Girlfriends Miki and Mia get away for a holiday at a beachside motel in Okinawa. The host gives them a camcorder to record their time there. While in the room, the girls discover videotapes left by previous guests showing how they were killed by the motelier.
Psycho Shark came out right back at the beginning of the Gonzo Killer Shark fad. Mega Shark vs Giant Octopus was released in May of 2009, Psycho Shark appeared in Japan in August of the same year and was given international released in October 2009 where it was relabelled the more deliberately ridiculous Psycho Shark. It may well have been the first copycat climbing aboard the Gonzo Killer Shark bandwagon. Unlike most of the other abovelisted entries, this does not seem to be treating proceedings unseriously or placing its tongue in its cheek.
Psycho Shark/Jaws in Japan is a frustrating film to watch, especially if one comes to it after watching a number of other Gonzo Shark Films. The biggest complaint would be that there is no shark up until the last couple of minutes of the film. At that point, seemingly at random, a giant-sized shark appears out of the water to chomp people who are fighting on the pier. You could go almost the entire way through the rest of the film and feel cheated at the lack of sharks – even mention of any sharks.
Instead we get a film where two girlfriends sign into a beachside motel and are given camcorders by the motelier to record their experience. While one girl wanders around on the beach and befriends a guy, the other stays in the motel room where she uncovers a stash of videotapes under the bed and plays these, showing a group of other guests visiting and wandering around the beach. The film consists of nothing more than various scenes, alternating between camcorder shot footage, both on the video screen and what is occurring on the beach, and regular camerawork.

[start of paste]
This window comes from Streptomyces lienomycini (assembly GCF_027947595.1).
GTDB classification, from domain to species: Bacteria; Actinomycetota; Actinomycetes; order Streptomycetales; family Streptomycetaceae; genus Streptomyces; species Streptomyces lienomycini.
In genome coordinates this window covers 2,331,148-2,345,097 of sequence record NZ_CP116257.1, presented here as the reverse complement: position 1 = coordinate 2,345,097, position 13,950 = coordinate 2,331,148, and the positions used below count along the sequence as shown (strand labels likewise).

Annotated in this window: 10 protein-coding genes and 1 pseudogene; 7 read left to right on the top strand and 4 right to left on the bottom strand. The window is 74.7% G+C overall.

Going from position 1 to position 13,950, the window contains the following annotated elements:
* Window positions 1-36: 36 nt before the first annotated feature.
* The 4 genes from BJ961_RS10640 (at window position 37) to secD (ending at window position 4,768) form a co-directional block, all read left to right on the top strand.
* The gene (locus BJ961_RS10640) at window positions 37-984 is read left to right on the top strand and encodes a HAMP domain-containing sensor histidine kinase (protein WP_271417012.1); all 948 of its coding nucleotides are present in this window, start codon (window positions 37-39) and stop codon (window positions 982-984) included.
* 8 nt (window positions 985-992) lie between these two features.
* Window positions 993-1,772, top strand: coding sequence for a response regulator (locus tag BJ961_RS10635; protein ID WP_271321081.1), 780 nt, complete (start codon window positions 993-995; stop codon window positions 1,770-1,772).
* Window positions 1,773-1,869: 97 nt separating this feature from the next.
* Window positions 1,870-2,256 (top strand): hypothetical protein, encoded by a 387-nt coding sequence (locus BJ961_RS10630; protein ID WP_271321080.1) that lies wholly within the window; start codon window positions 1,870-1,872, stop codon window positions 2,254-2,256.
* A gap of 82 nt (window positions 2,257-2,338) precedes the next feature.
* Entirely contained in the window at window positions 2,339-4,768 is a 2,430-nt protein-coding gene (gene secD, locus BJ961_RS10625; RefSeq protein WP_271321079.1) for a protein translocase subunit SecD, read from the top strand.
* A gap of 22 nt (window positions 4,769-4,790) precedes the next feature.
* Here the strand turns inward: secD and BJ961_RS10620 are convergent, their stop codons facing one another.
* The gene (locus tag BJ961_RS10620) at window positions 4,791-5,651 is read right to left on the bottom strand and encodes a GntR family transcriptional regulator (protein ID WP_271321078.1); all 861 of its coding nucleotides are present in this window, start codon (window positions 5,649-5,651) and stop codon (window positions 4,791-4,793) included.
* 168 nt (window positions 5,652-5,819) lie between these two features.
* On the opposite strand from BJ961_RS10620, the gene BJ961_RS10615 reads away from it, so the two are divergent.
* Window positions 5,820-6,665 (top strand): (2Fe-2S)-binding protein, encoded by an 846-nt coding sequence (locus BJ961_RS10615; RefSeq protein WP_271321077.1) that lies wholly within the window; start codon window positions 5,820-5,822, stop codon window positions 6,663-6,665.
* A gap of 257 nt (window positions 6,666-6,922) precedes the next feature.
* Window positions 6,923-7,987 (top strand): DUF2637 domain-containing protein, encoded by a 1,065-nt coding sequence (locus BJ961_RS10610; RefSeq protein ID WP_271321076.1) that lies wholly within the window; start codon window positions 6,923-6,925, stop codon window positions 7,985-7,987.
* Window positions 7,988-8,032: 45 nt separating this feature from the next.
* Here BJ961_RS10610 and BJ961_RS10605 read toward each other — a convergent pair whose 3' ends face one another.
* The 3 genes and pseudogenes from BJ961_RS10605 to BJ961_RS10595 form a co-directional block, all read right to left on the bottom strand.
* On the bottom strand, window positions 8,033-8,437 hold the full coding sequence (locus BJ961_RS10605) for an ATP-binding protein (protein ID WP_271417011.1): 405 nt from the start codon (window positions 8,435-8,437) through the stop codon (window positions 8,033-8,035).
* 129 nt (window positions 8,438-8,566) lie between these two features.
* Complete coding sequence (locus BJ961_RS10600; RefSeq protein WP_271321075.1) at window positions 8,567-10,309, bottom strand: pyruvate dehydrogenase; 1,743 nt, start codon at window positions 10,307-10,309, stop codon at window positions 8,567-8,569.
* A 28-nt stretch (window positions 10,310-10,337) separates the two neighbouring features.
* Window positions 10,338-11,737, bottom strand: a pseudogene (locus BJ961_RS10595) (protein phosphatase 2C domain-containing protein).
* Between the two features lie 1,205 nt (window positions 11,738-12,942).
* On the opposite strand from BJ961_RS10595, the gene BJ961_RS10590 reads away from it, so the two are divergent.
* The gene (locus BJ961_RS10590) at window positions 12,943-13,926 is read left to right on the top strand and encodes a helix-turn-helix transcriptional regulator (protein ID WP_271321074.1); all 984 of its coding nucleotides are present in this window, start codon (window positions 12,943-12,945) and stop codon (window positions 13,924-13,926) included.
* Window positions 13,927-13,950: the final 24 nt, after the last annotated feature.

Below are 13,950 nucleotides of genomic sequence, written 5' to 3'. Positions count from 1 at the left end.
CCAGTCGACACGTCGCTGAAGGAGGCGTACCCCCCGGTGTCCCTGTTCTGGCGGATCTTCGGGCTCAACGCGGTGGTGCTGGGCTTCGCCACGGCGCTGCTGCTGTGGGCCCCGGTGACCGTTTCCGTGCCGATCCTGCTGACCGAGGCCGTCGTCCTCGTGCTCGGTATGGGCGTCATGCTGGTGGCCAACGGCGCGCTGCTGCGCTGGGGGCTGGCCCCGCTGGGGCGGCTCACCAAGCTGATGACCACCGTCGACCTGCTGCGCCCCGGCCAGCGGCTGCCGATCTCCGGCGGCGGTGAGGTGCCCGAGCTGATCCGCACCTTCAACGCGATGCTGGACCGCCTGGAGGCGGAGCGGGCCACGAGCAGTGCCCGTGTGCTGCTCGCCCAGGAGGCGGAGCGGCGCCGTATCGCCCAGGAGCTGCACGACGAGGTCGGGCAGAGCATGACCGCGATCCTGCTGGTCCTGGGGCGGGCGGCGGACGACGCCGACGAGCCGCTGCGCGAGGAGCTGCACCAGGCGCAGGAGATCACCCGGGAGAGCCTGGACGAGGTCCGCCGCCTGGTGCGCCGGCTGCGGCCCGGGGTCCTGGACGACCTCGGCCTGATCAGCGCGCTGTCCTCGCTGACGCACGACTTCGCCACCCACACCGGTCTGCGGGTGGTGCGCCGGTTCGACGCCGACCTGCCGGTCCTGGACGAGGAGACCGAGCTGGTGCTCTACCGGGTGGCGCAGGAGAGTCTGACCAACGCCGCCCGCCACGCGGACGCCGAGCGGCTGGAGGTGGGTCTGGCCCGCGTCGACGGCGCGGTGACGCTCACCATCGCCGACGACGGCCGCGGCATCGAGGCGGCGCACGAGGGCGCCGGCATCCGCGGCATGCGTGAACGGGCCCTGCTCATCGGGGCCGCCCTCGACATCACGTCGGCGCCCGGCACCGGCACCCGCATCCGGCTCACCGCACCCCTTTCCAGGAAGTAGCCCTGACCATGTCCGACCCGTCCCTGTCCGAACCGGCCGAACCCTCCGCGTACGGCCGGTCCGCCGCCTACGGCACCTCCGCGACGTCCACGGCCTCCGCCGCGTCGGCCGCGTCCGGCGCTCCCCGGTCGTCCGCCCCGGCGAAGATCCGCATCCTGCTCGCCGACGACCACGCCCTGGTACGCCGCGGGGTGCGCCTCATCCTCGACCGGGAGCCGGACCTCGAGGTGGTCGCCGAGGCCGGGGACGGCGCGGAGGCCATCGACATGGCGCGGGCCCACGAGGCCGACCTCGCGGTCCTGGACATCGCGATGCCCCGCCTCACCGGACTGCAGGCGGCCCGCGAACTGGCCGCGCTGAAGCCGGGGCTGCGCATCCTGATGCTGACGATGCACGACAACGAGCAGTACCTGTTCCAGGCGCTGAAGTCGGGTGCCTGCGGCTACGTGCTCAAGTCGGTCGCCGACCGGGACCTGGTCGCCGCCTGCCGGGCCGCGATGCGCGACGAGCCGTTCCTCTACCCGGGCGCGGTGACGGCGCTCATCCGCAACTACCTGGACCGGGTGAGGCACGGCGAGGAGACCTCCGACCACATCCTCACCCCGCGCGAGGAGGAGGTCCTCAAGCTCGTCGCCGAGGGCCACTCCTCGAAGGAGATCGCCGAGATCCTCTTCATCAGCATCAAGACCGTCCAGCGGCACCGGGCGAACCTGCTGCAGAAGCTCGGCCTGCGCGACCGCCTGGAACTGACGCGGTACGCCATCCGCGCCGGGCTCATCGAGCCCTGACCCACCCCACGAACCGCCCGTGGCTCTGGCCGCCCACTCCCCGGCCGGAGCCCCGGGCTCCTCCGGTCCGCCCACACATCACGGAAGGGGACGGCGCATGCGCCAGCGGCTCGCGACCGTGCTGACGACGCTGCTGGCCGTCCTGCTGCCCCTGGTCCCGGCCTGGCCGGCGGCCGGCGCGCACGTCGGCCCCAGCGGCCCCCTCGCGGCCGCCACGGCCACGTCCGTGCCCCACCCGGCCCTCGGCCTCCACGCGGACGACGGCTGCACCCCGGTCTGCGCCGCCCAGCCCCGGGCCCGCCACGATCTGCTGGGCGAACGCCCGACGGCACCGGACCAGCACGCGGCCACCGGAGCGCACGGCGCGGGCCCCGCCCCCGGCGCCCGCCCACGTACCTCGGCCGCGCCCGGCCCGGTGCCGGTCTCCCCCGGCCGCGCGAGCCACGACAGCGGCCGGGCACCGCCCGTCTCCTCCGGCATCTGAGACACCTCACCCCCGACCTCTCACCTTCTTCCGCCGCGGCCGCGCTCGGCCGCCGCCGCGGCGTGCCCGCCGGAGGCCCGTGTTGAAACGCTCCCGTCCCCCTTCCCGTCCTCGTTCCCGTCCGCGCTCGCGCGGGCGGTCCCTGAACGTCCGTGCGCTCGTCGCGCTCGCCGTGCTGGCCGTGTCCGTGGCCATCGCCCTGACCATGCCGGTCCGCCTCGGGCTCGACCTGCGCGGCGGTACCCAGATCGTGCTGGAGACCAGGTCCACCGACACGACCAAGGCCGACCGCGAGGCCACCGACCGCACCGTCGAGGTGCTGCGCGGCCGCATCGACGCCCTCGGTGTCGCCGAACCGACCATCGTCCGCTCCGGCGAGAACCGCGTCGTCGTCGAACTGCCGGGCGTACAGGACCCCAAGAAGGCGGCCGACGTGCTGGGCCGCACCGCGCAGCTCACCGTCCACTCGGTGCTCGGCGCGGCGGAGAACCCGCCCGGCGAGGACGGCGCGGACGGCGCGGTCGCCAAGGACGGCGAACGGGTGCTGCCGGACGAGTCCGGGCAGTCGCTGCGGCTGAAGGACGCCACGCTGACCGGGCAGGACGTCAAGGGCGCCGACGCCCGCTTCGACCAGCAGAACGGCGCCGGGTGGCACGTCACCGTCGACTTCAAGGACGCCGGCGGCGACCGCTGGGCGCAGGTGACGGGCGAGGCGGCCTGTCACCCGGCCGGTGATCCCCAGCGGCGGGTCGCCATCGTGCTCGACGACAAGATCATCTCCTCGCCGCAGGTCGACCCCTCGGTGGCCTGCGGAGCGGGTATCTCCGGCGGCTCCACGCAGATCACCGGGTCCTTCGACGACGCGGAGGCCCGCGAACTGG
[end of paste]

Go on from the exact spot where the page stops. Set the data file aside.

The two girls, Nonami Takizawa and Airi Nakajima, are both noted elsewhere for their work as nude models and in porn films. That said, they keep their clothes on here and appear to have mainly been cast for their well stacked figures and ability to fill out a bikini. More of the film than one’s patience runs to consists of their giggly banter. There is no real plot to the film – just various scenes vying between motel, beach and camcorder, before an abrupt end where the motelier appears to be trying to kill the girls and the sudden emergence of the shark.
Psycho Shark/Jaws in Japan has been the only film directed by John Hijiri.